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Dutch hereditary cerebral amyloid angiopathy Structural lesions and apolipoprotein E genotype.

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1995;32:134-13 5Brief Communication: Bornebroek et al:
HCHWA-D Lesions and APOE
Dutch Hereditary Cerebral
Amyloid Angiopathy:
Structural Lesions and
Apolipoprotein E Genotype
M. Bornebroek, MD,* J. Haan, M D , PhD,*I
S. G. Van Duinen, MD, PhD,$
M. L. C. Maat-Schieman, MD,”
M. A. Van Buchem, MD, PhD,$ E. Bakker, PhD,S
C. Van Broeckhoven, PhD,*#
and R. A. C. Roos, MD, PhD*
Hereditary cerebral hemorrhage with amyloidosis-Dutch
type is caused by a mutation at codon 693 of the p amyloid precursor protein gene. The disease is clinically characterized by strokes and dementia. In addition to cerebral
plaques, cerebral amyloid angiopathy is the pathological
hallmark. We investigated the correlation between radiological (white matter hyperintensities and focal lesions on
magnetic resonance images) and pathological lesions (cerebrovascular amyloid angiopathy and plaques) and the
apolipoprotein E genotype in patients with the disease.
Twenty-five patients were studied using magnetic resonance imaging, and brain tissue from 8 patients was studied histopathologically. Neither the white matter hyperintensity scores nor the number of focal lesions on
magnetic resonance images were associated with the presence of an ~4 allele. Nor was a correlation found between
the number and type of plaques and the apolipoprotein E
genotype. All patients had severe amyloid angiopathy in
all cortical areas investigated. This study showed that the
apolipoprotein E genotype does not modulate amyloidrelated structural lesions in hereditary cerebral hemorrhage with amyloidosis of the Dutch type.
Bornebroek M, Haan J, Van Duinen SG,
Maat-Schieman MLC, Van Buchem MA,
Bakker E, Van Broeckhoven C, Roos RAC.
Dutch hereditary cerebral amyloid angiopathy:
structural lesions and apolipoprorein E genotype.
Ann Neurol 1997;41:695-698
___From the Departments of *Neurology, $Pathology, $Diagnostic Radiology, and ?Human Genetics, Leiden University Hospital, Leiden;
?Department of Neurology, Rijnland Hospital, Leiderdorp, the
Netherlands; and #Laboratory o f Neurogenetics, Flanders Interuniversity for Biotechnology (VIB), Department of Biochemistry,
Born-Bunge Institute (BBS), University of Antwerp (UIA), Belgium.
Received Aug 28, 1996, and in revised form Oct 18. Accepted for
publication Oct 23, 1996.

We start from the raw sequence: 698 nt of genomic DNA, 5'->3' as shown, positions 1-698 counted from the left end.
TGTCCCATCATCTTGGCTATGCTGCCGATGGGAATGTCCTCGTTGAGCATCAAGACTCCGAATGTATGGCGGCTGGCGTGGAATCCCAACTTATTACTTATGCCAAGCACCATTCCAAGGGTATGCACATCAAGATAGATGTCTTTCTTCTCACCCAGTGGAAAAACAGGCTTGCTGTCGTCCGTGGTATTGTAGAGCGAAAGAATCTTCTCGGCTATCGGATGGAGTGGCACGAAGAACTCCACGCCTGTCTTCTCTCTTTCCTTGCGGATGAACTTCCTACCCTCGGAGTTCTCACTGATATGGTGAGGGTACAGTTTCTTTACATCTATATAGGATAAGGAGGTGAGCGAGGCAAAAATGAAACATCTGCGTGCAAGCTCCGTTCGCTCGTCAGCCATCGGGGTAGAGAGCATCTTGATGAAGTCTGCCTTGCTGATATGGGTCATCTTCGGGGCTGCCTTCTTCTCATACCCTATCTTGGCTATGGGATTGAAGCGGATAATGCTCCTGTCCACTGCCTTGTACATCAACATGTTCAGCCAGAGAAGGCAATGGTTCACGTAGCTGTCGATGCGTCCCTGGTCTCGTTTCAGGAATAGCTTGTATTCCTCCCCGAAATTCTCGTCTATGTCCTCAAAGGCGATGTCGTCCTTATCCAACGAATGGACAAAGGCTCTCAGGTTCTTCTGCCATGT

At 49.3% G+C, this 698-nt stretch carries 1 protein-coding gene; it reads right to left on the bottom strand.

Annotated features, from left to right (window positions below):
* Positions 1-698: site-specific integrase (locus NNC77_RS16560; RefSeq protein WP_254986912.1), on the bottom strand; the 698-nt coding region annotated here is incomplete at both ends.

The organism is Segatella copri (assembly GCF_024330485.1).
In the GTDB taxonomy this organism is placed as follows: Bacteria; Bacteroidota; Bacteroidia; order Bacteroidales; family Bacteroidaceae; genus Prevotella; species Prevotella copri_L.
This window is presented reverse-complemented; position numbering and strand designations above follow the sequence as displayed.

Address correspondence to Dr Rornebroek, Department of Neurology, K5Q-97, Leiden University Hospital, P.O. Box 9600, 2300
RC Leiden, the Netherlands.
Copyright 0 1997 by the American Neurological Association
695
Hereditary cerebral hemorrhage with amyloidosisDutch type (HCHWA-D) is an autosomal dominant
disorder, caused by a mutation at codon 693 of the p
amyloid precursor protein (PPP) gen’e located o n chromosome 21 [ l ] . Cerebral AP amyloid angiopathy
(CAA) in leptomeningeal arteries and cortical arterioles
is the histopathological hallmark of HCHWA-D [2].
In addition, diffuse plaques, plaques with congophilia
and abnormal neurites, and cored plaques have been
found throughout the cortical gray nlatter [3].T h e disease is clinically characterized by strokes and dementia,
and the age at onset ranges from 40 to 65 years [4].
About one third of the patients die a.s a consequence of
their first stroke, whereas others survive for many years
and have recurrent strokes. Dementia often develops
after the first stroke, but in some c:ases it may be the
first symptom of HCHWA-D. The underlying causes
of the phenotypic differences between HCHWA-D patients are nor known.
T h e ~4 allele of the apolipoprotein E gene (apoE,
protein; APOE, gene) is a genetic risk factor for Alzheimer’s disease (AD) [5]. T h e presence of an APOE
~4 allele appears to reduce the age at onset of AD, a
reduction that is probably more marked if subjects are
homozygous for this allele. T h e presence of an APOE
~2 allele, on the other hand, may have a protective effect for AD. Histopathologically, in AD the presence
of one or two APOE ~4 alleles is associated with increased and the ~2 allele with decreased plaque density
[5, 61. CAA and CAA-related hemorrhages are also
more frequent and severe in APOE €4 allele carriers
with AD or sporadic CAA [7, 81.
In H C H W A - D , clinical features, such as age at onset, age at death, occurrence of dementia, and the
number of strokes, are not influenced by the APOE €2
or ~4 allele [9, I 01. However, these clinical parameters
may not be the most valid measures of disease severity.
T h e severity of the disease might be more accurately
reflected by structural lesions such as CAA and
plaques. It is difficult to quantity CAA postmortem,
but it cannot be measured in vivo. Focal lesions reflect
scars of old strokes and more recent hemorrhages including those that produce no clinical symptoms.
Thus, the number of focal lesions could be an indicator of CAA severity in vivo. White matter hyperintensities (WMHs) on magnetic resonance images (MFUs)
of HCHWA-D patients are a first sign of the disease
and are chronically progressive. W M H s are the result
of hypoperfusion of the deep white matter due to stenosis of the long perforating arterioles caused by amyloid angiopathy. They can, therefore, also be an index